Over the years since that first cast was made in 1834, many copies of the cast were produced and distributed.  It is a story that is typical of its time.  What if the skull had turned out to be very small?  I'm sure the eulogists would have found a way to explain that.  Certainly from Combe's measurements it would appear that Robert Burns did have quite a big head!

The cast of Robert Burns’ skull is just one of the many interesting exhibits in the Greenock Burns Club’s room in the Custom House in Greenock.  The Exhibition and Archive room is open from 12 till 2 on Saturdays during the summer and when larger cruise liners are visiting.  Please check for opening times on the Burns Club website before visiting.

More Robert Burns links with Greenock and Port Glasgow - his close friend, Richard Brown, his official seal,  the love of his life, Highland Mary.  Click on the links to check them out.

Thursday 10 August 2023

James Watt - a year in London

In June of 1755 James Watt (1736-1819) and John Marr (the son of his former teacher) travelled to London by horseback.  The journey, via Coldstream, Newcastle, Durham, York, Doncaster, Newark and Biggleswade, took 12 days.  Watt in a letter home to his father, written at York states - “I like the country very well, but think the people are very sharp”.

James Watt was in London to find a place with a mathematical instrument maker.  Nautical instruments were something that the young James Watt, with his skill in mathematics and astronomy, was very familiar with.  His father, also James Watt (1698-1782) was in business in Greenock as a shipwright and merchant supplying ships.  James helped with the business.  However, his father had suffered some financial difficulties and Watt’s mother, Agnes Muirhead (1703-1755) had recently died.  Watt had spent the previous year in Glasgow living with his mother’s relatives.  Here he met Dr Robert Dick, a professor of natural philosophy at Glasgow University who encouraged him to go to London to further his skill in making mathematical instruments.  He gave him that essential in those days, a letter of introduction to James Short, a Scottish astronautical instrument maker in London with a view to finding someone who would take Watt on and teach him the trade.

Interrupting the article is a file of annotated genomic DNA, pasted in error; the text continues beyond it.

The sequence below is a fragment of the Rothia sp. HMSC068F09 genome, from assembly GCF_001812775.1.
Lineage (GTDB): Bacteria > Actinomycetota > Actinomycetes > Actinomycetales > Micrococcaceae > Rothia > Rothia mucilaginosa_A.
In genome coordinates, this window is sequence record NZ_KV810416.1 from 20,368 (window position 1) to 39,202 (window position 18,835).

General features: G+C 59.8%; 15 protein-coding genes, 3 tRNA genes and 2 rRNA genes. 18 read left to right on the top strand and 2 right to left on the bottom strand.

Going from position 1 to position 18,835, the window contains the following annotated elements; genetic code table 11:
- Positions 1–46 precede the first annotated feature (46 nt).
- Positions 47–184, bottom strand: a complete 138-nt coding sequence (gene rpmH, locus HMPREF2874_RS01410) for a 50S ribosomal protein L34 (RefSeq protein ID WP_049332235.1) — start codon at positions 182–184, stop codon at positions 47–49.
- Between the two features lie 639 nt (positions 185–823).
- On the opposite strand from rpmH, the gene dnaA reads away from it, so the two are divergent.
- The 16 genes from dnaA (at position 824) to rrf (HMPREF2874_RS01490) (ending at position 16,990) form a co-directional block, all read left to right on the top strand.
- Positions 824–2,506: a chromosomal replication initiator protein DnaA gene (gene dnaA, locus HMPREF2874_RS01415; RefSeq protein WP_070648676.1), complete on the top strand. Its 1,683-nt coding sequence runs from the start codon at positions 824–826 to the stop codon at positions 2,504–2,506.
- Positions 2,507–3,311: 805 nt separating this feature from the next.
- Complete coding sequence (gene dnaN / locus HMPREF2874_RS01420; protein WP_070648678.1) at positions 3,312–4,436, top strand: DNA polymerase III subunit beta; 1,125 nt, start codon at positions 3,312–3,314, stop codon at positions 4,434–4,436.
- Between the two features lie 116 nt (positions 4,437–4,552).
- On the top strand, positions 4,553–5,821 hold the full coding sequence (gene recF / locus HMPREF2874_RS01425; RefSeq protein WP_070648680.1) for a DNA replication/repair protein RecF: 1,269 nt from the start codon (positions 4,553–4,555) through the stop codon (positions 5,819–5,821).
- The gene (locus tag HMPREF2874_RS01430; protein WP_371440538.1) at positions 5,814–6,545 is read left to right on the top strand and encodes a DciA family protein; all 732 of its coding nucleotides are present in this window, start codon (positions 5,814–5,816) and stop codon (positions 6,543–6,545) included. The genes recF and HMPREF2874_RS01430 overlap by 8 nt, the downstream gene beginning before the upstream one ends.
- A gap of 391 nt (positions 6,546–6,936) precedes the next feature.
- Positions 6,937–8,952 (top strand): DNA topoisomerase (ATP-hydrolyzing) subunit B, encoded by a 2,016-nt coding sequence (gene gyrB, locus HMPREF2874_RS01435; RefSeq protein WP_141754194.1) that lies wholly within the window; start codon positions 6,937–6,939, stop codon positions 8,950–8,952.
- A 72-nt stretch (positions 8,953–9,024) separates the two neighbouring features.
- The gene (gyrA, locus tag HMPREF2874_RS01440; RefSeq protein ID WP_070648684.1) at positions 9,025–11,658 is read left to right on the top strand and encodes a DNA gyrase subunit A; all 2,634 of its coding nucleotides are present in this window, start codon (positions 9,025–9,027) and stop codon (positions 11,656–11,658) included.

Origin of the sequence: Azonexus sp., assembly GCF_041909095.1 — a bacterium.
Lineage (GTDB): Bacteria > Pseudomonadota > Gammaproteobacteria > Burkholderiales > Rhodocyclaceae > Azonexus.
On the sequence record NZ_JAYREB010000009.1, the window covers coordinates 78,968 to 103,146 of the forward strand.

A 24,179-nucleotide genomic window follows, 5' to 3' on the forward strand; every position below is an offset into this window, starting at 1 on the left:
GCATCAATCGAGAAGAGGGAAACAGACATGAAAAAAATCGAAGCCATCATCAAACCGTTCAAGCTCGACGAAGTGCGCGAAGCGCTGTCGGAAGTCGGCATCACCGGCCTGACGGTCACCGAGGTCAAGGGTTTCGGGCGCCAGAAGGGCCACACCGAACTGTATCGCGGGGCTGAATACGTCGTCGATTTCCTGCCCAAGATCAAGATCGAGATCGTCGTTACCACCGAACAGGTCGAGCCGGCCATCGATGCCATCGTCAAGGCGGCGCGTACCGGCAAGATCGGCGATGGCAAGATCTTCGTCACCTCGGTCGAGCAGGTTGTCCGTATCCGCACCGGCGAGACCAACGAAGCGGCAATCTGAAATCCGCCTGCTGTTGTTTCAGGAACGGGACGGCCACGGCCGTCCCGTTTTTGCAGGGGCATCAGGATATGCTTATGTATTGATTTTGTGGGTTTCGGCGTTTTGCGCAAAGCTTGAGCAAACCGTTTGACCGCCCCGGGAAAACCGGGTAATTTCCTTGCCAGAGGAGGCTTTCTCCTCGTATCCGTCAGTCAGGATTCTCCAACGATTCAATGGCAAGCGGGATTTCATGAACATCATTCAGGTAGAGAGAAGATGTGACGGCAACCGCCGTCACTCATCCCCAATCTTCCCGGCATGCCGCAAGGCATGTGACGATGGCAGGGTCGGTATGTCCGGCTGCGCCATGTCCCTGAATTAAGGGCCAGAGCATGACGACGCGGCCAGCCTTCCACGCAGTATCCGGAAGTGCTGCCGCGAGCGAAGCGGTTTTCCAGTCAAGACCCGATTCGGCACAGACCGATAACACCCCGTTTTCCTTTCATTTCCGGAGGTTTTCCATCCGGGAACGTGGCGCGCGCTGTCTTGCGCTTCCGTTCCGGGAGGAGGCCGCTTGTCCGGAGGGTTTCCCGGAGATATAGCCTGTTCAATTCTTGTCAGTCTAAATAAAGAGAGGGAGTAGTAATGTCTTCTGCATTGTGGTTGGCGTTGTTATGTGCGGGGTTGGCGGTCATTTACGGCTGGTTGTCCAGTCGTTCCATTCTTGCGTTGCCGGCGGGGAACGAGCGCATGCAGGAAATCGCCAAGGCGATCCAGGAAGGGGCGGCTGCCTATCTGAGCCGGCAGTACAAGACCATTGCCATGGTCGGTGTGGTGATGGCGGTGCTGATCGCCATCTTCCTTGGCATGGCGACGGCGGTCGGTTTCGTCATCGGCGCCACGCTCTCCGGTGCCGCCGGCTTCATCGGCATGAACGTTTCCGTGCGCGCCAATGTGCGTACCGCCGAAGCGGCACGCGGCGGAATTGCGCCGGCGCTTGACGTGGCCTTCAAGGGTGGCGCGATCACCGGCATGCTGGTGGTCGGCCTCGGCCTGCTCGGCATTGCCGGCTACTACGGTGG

However, that proved more difficult than anticipated.  Watt wrote to his father soon after arrival – “I have not yet got a master; we have tried several; they all make some objection or other.  I find that if any of them agree with me at all, it will not be for less than a year and even at that time they will be expecting some money”.  Watt was anxious not to expect his father to pay out too much on his behalf. 

John Marr wrote to Watt’s father “your son began to divert himself in cutting letters and figures etc in the ship of Mr Neale, watchmaker, from whom I had the small patent globes.  Mr Neale is the frankest tradesman of any of the fraternity I have seen … In the meantime, I shall endeavour to see him employed at Mr Neale’s who inclines to have some of his work to show”.  That did not work out, but Watt soon found employment elsewhere.

Watt worked on the brass parts of Hadley’s quadrants for John Morgan, mathematical instrument maker in Finch Lane, Cornhill. Watt wrote of him as being “of as good a character, both for accuracy in his business and good morals, as any in his way in London … he can teach me most branches of the business, such as rules, scales, quadrants etc”.  Marr writes – “he could not have found a man better recommended for good nature and ingenuity than Morgan”.  With his father’s approval, it was decided that James would receive a year’s instruction from Morgan at a cost to Watt's father of twenty guineas. 

A hard worker, by August he was outperforming Morgan’s other apprentices.  In November he was working on azimuth compasses.  By the end of the year, he wrote to his father “I think I shall be able to get my bread anywhere, as I am now able to work as well as most journeymen, though I am not so quick as many".  Unfortunately, his health suffered as he strove to do his best for his master, his father and most importantly, himself.